Ware said of his consent decree that "they asked me not to discuss that one ...we manage everything well."

Asked if he had fired any managers for filling in wetlands to build miles of illegal roads and ditches, Ware said, "I couldn't comment on that."

In the American West, most forest land is government-owned. In the South, most forests are privately owned.

Ware comes from a wealthy Georgia family long accustomed to getting its way. His mother told a historian how she boarded a train in New York in 1927 but was told it did not stop in Hogansville. Her father picked up the telephone and saw to it that the train stopped in Hogansville.

"Water Flows Uphill Towards Money"
Picking up the telephone and using contacts is what lobbyists do. Recent federal statistics show America's lobbyists spending over one billion dollars per year. That's a lot of phone calls and cocktail parties for government officials.

In the water-short American West, people say "water flows uphill towards money." With two pro-business brothers named Bush as President and Governor, Florida developers need not even pick up the telephone to win their way. Governor Jeb Bush's appointees push for developer agendas without being asked -- it's their job.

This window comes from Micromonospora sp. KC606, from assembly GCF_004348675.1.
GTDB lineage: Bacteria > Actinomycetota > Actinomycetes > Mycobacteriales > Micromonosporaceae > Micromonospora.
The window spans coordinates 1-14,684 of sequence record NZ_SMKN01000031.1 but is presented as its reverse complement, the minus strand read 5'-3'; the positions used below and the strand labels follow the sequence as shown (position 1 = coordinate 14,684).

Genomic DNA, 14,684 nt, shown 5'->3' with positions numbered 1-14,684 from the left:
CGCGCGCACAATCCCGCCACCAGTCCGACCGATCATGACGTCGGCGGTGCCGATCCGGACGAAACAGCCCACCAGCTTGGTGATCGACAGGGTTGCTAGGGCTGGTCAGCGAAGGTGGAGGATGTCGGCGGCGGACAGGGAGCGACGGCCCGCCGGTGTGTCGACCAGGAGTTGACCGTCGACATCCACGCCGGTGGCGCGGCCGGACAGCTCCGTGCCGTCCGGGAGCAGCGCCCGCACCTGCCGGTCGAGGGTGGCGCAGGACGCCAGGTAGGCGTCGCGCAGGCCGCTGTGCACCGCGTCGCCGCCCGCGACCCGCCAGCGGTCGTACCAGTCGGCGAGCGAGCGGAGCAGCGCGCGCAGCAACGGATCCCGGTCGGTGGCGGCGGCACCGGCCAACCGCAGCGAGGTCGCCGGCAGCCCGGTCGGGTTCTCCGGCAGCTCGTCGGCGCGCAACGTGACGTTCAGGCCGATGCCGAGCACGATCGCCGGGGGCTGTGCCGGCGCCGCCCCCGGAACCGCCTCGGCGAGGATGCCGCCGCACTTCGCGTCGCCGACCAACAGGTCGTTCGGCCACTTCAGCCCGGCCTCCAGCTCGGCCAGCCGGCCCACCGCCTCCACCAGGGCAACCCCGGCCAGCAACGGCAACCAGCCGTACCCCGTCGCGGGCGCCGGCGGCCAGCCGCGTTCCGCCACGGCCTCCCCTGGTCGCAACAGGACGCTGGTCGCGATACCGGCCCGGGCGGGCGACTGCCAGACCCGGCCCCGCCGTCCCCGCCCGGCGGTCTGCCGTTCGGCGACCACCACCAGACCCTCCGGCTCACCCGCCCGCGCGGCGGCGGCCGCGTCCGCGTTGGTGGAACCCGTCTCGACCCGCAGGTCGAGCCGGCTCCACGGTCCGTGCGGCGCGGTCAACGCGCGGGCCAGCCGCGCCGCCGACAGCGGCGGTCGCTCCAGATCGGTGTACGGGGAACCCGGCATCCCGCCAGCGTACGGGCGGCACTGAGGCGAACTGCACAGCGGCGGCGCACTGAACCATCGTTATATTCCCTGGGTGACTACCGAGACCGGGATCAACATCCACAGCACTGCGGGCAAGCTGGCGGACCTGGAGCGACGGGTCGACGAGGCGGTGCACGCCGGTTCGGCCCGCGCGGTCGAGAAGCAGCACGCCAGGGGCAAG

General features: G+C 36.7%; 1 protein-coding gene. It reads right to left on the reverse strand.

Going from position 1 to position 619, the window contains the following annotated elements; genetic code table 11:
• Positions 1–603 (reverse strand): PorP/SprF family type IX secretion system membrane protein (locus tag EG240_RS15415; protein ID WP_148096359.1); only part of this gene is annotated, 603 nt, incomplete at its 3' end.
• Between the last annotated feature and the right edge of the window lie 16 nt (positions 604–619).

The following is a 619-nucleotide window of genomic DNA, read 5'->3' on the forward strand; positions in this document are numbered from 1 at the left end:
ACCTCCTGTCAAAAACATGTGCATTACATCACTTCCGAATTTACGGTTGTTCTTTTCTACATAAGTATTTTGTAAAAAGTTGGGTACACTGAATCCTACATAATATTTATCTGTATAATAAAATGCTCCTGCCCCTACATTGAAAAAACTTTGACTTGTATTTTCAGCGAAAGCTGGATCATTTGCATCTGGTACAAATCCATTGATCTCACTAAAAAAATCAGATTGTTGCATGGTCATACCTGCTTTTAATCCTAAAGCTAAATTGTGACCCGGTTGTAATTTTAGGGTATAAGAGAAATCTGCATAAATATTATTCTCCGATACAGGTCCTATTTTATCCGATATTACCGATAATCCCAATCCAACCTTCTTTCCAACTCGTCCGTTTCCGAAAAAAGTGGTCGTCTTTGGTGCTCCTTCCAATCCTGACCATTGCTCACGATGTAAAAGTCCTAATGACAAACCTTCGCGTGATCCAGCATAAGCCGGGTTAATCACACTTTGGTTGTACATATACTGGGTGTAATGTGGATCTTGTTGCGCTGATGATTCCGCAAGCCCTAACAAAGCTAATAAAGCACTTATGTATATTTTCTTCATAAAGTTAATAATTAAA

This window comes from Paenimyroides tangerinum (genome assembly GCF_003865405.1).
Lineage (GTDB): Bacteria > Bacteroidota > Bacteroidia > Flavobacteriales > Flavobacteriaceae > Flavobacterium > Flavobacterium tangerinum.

SJRWMD now wisely orders us not to water your lawn more than two days per week. Yet St. Johns County Commissioners recently voted over $3 million in "incentives" for an industry that would use 1.2 million gallons of water daily for bottling beverages.

SJRWMD is "very political," Riverkeeper Armingeon reports. Florida is facing an "incredible onslaught" from developers demanding to fill in wetlands Does SJRWMD's "business as usual" encourage violators? Take a look at the matrix.

The Matrix Revealed

SJRWMD says that it calculates penalties pursuant to its own "internal" guide, a "penalty assessment matrix" that it cribbed from EPA and Florida's DEP.The matrix has never been reported before.

The matrix sets minimal penalties for violations and was adopted over 20 years ago, with no indexing for inflation. Maximum fines are $10,000 per violation. The matrix says, "Reduce by 1/2 all categories for potable water cases."

EPA's maximum fines are $25,000 per day per violation, rising to $75,000 for second offenders.

The matrix was never approved by the Board or published for public comment. SJRWMD claims it "does not have the force and effect of law,' but says it uses it to assure consistency between four District offices.

Riverkeeper Neal Armingeon says "With the limited fines, it almost ‘pays' to violate the wetland laws."

The matrix does not consider the price of the property or the value of a landowner's holdings or the financial motive (and possible gain) for filling in wetlands.

Disrespect for Environmental Law